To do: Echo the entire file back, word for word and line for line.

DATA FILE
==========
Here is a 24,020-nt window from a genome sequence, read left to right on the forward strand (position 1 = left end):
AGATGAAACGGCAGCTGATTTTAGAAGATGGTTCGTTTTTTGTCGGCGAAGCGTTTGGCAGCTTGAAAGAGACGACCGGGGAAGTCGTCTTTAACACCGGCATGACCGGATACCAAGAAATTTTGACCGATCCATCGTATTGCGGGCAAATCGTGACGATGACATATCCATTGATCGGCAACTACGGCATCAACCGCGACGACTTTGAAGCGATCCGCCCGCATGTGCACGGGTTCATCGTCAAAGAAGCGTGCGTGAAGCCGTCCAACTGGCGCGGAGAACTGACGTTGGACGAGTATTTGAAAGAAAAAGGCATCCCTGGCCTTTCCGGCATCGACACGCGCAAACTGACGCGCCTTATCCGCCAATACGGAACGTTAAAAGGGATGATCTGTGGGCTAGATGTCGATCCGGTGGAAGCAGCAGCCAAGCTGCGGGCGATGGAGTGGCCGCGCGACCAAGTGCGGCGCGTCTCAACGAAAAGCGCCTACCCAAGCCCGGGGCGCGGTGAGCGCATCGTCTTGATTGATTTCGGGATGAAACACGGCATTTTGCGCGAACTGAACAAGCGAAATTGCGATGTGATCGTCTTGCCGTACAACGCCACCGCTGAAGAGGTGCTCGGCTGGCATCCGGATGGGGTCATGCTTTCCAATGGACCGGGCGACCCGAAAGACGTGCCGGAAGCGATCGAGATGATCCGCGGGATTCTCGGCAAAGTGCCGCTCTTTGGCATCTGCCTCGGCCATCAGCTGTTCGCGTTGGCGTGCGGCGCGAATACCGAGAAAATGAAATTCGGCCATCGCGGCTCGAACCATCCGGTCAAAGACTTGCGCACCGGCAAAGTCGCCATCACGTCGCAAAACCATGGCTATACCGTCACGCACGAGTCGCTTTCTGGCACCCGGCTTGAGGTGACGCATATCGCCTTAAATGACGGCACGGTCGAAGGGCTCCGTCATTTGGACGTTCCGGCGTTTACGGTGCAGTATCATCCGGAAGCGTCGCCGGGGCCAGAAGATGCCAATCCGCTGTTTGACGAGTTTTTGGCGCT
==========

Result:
Here is a 24,020-nt window from a genome sequence, read left to right on the forward strand (position 1 = left end):
AGATGAAACGGCAGCTGATTTTAGAAGATGGTTCGTTTTTTGTCGGCGAAGCGTTTGGCAGCTTGAAAGAGACGACCGGGGAAGTCGTCTTTAACACCGGCATGACCGGATACCAAGAAATTTTGACCGATCCATCGTATTGCGGGCAAATCGTGACGATGACATATCCATTGATCGGCAACTACGGCATCAACCGCGACGACTTTGAAGCGATCCGCCCGCATGTGCACGGGTTCATCGTCAAAGAAGCGTGCGTGAAGCCGTCCAACTGGCGCGGAGAACTGACGTTGGACGAGTATTTGAAAGAAAAAGGCATCCCTGGCCTTTCCGGCATCGACACGCGCAAACTGACGCGCCTTATCCGCCAATACGGAACGTTAAAAGGGATGATCTGTGGGCTAGATGTCGATCCGGTGGAAGCAGCAGCCAAGCTGCGGGCGATGGAGTGGCCGCGCGACCAAGTGCGGCGCGTCTCAACGAAAAGCGCCTACCCAAGCCCGGGGCGCGGTGAGCGCATCGTCTTGATTGATTTCGGGATGAAACACGGCATTTTGCGCGAACTGAACAAGCGAAATTGCGATGTGATCGTCTTGCCGTACAACGCCACCGCTGAAGAGGTGCTCGGCTGGCATCCGGATGGGGTCATGCTTTCCAATGGACCGGGCGACCCGAAAGACGTGCCGGAAGCGATCGAGATGATCCGCGGGATTCTCGGCAAAGTGCCGCTCTTTGGCATCTGCCTCGGCCATCAGCTGTTCGCGTTGGCGTGCGGCGCGAATACCGAGAAAATGAAATTCGGCCATCGCGGCTCGAACCATCCGGTCAAAGACTTGCGCACCGGCAAAGTCGCCATCACGTCGCAAAACCATGGCTATACCGTCACGCACGAGTCGCTTTCTGGCACCCGGCTTGAGGTGACGCATATCGCCTTAAATGACGGCACGGTCGAAGGGCTCCGTCATTTGGACGTTCCGGCGTTTACGGTGCAGTATCATCCGGAAGCGTCGCCGGGGCCAGAAGATGCCAATCCGCTGTTTGACGAGTTTTTGGCGCT